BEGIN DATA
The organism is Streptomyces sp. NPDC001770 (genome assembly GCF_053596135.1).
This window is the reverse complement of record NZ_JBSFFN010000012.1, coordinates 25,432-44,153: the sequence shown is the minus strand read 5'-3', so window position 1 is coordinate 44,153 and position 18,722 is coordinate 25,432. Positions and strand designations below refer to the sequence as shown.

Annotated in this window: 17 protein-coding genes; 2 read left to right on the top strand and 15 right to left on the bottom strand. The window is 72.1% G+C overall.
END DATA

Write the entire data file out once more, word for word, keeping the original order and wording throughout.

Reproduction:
The organism is Streptomyces sp. NPDC001770 (genome assembly GCF_053596135.1).
This window is the reverse complement of record NZ_JBSFFN010000012.1, coordinates 25,432-44,153: the sequence shown is the minus strand read 5'-3', so window position 1 is coordinate 44,153 and position 18,722 is coordinate 25,432. Positions and strand designations below refer to the sequence as shown.

Annotated in this window: 17 protein-coding genes; 2 read left to right on the top strand and 15 right to left on the bottom strand. The window is 72.1% G+C overall.